Fact file: Brazilian guitarfish (Pseudobatos horkelii; Previously Rhinobatus horkelii)

Image: “Brazilian guitarfish” by www.worldlifeexpectancy.com

IUCN statusCritically endangered
Population sizeUnknown
Population trendDeclining
Unique evolutionary history42 million years

Why is the Brazilian guitarfish so special?

The Brazilian guitarfish is a shark-like ray that has a unique reproductive cycle. Their flat body and strange shovel tipped head allow them to bury themselves in mud and sand up to 150m depth off the coast of Brazil. It is one of the most endangered species in the south Atlantic with a population decline of over 80% in the last decades.

The female of this strange-looking Rhinobatid (i.e. from the guitarfish family) can live up to 30 years and have a year-long reproductive cycle, whereby the young develop inside the candle (a shared egg) within the mother, but are birthed live. The fascinating part of this ovoviparity is that after being fertilised, the embryos of the young remain dormant while the mother retreats to the greater depths from March until November, and when she returns to the warmer shallow waters, the embryos begin to develop rapidly. The presumed function of this embryonic diapause is to uncouple mating from birthing, to ensure that both occur at the most favourable moment for survival of the species.

What are the threats facing the Brazilian guitarfish?

The biggest threat to the Brazilian guitarfish comes from the overfishing at poorly regulated Brazilian fisheries from both commercial and artisanal fishers. They are often hauled up in great numbers as bycatch in trawling practices, but they are also targeted by beach seines and fixed nets.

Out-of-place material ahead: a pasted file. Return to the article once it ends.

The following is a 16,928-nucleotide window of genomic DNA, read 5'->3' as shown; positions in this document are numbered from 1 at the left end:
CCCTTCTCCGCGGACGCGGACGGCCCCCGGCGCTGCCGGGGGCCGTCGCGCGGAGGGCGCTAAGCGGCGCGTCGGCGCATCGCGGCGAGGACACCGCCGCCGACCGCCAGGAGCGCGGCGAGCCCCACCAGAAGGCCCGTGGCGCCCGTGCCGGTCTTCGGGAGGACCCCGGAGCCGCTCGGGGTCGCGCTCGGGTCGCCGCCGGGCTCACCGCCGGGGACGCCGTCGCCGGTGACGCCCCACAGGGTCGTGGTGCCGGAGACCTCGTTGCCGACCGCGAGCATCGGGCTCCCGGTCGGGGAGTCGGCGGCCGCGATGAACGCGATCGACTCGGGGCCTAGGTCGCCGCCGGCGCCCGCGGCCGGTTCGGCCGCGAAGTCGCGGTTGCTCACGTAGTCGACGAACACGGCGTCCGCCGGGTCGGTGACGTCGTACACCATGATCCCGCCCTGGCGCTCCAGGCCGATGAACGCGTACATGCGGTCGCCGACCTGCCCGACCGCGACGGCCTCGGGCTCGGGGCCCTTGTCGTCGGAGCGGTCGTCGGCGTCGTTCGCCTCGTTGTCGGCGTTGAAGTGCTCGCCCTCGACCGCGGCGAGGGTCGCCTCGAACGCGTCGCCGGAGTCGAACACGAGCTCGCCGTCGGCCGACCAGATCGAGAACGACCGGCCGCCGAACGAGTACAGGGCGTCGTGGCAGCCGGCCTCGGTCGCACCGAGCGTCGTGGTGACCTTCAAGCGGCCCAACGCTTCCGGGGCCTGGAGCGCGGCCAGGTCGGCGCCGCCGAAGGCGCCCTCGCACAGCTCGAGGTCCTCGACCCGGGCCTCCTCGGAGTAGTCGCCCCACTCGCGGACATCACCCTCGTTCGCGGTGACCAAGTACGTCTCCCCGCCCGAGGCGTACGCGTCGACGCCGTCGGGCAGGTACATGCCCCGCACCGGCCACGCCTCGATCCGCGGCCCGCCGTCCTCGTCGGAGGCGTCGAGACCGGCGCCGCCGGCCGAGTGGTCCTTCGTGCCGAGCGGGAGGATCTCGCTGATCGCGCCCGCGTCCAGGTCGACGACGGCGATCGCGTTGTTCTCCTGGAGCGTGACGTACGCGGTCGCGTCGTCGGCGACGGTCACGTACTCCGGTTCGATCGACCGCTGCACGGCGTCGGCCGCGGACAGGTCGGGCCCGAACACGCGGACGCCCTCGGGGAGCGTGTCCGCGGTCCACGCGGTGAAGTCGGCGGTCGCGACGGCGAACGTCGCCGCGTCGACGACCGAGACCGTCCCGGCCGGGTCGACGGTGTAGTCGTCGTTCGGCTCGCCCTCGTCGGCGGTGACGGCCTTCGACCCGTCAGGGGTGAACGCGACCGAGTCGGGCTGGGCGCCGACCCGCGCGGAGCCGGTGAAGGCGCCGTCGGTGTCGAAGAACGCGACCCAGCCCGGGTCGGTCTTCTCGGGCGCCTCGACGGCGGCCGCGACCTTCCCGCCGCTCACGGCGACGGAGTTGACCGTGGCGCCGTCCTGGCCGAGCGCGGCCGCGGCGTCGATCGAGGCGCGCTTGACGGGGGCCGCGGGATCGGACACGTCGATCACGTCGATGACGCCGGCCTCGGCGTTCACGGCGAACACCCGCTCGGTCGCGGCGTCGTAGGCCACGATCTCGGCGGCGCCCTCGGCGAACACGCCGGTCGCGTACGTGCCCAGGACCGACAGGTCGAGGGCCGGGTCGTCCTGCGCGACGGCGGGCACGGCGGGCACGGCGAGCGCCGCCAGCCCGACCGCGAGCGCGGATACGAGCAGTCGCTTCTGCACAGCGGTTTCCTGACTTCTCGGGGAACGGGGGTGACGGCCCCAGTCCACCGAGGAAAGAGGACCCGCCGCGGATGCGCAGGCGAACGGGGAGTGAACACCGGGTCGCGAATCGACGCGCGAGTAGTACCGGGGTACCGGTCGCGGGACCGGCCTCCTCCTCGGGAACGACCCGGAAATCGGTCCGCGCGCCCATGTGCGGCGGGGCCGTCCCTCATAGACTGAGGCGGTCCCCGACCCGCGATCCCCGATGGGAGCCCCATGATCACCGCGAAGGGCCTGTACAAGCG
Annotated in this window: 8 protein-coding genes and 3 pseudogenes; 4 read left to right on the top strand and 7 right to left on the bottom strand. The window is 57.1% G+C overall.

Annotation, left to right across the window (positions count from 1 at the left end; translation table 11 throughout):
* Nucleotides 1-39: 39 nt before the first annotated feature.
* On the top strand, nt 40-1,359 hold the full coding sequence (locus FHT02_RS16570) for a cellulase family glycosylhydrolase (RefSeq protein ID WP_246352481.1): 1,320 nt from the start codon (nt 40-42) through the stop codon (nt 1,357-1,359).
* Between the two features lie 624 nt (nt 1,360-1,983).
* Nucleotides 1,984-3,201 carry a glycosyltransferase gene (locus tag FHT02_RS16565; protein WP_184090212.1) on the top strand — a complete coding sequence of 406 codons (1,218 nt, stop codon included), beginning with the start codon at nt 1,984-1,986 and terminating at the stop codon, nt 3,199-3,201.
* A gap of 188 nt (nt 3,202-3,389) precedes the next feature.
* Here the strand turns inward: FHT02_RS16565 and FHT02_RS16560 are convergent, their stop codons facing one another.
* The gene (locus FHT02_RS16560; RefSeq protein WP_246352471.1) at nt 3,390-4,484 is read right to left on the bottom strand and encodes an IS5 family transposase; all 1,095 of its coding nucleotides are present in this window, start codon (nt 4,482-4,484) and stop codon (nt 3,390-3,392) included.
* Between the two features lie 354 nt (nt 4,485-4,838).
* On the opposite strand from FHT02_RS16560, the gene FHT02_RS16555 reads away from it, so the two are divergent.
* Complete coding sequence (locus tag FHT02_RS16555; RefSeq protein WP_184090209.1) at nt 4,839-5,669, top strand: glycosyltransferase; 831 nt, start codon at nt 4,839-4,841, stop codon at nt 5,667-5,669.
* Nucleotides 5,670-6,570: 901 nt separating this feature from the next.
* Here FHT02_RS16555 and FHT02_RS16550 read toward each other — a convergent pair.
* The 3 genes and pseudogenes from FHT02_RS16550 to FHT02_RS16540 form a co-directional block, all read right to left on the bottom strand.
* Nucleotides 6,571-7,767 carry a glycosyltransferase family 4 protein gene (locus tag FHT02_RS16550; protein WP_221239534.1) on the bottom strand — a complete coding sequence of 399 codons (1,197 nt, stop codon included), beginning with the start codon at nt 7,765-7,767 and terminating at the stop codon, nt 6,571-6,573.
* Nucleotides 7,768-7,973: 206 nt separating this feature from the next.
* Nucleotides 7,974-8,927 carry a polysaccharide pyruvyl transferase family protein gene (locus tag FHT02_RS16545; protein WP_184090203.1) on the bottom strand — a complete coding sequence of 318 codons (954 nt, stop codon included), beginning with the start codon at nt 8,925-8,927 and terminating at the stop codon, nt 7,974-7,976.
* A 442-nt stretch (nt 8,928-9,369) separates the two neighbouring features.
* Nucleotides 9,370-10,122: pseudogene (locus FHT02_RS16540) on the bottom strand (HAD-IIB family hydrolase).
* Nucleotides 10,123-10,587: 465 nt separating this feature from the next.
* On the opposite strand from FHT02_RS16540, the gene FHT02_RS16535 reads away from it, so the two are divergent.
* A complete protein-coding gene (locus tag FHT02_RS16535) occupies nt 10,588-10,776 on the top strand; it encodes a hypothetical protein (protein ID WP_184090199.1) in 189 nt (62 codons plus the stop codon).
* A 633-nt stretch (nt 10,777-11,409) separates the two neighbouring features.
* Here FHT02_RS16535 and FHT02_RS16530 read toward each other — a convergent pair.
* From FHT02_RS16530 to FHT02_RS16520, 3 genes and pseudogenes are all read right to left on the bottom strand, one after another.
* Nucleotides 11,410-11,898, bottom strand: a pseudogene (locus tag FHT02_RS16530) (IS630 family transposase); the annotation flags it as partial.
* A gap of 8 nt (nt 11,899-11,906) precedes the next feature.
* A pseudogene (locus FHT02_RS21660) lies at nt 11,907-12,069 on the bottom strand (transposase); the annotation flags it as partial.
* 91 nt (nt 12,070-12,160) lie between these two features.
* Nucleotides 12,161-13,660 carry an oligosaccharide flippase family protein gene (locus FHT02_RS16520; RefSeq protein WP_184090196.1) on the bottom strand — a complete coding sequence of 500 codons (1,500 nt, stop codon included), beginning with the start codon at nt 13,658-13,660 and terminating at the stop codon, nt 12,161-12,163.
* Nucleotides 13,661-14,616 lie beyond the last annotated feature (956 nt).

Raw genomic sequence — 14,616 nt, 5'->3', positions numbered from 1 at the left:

This is made all the worst as the fish is often targeted at the nursery grounds in the summer and due to the reproductive cycle of these fish, the fishing of the females is doubly devastating to the populations as they are invariably pregnant with 4-12 pups. In other words, each female that is removed from the population could be the equivalent of removing 13!

This unregulated fishing has resulted in a decline from 1,804 tonnes being caught in 1975, to only 157 tonnes in 200, which is equivalent to a reduction of >99% scaled over three generations (55.5 years). Fishing pressures have not ceased and it is widely recorded that the protections in place for this fish are largely ignored as it remains publicly commercially available.

Rhinobatos horkelii Müller & Henle, 1841

What is being done to help save the Brazilian Guitarfish from extinction?

The Brazilian Guitarfish is listed as Critically Endangered on the Brazilian National Red List and the Brazilian Ordinance of Ministry of the Environment, which restricts all harvest and trade of the species. However, there is intense opposition to these laws from the fishing industry and even governmental departments within Brazil. Regardless of the status of this legislation, this species is still landed and traded in Brazil.

The Brazilian guitarfish does occur in Anchieta Island State Park, which is a relatively well-enforced no-take zone in São Paulo state. However, there are no species-specific protections or conservation measures in place in the edge of its range in Uruguay or Argentina.

What can I do to help?

The IUCN red list make it clear that to conserve the population and permit recovery, a suite of measures will be required which will need to include species protection, spatial management, bycatch mitigation, and harvest management, all of which will be dependent on effective enforcement. Further research is needed on life history and population size and trends, and species-specific monitoring should be undertaken in commercial and artisanal fisheries.

If you love weird animals of all shapes and sizes and you want to see how you can help with WAWA’s conservation support, then please see how you can get involved here.

Further information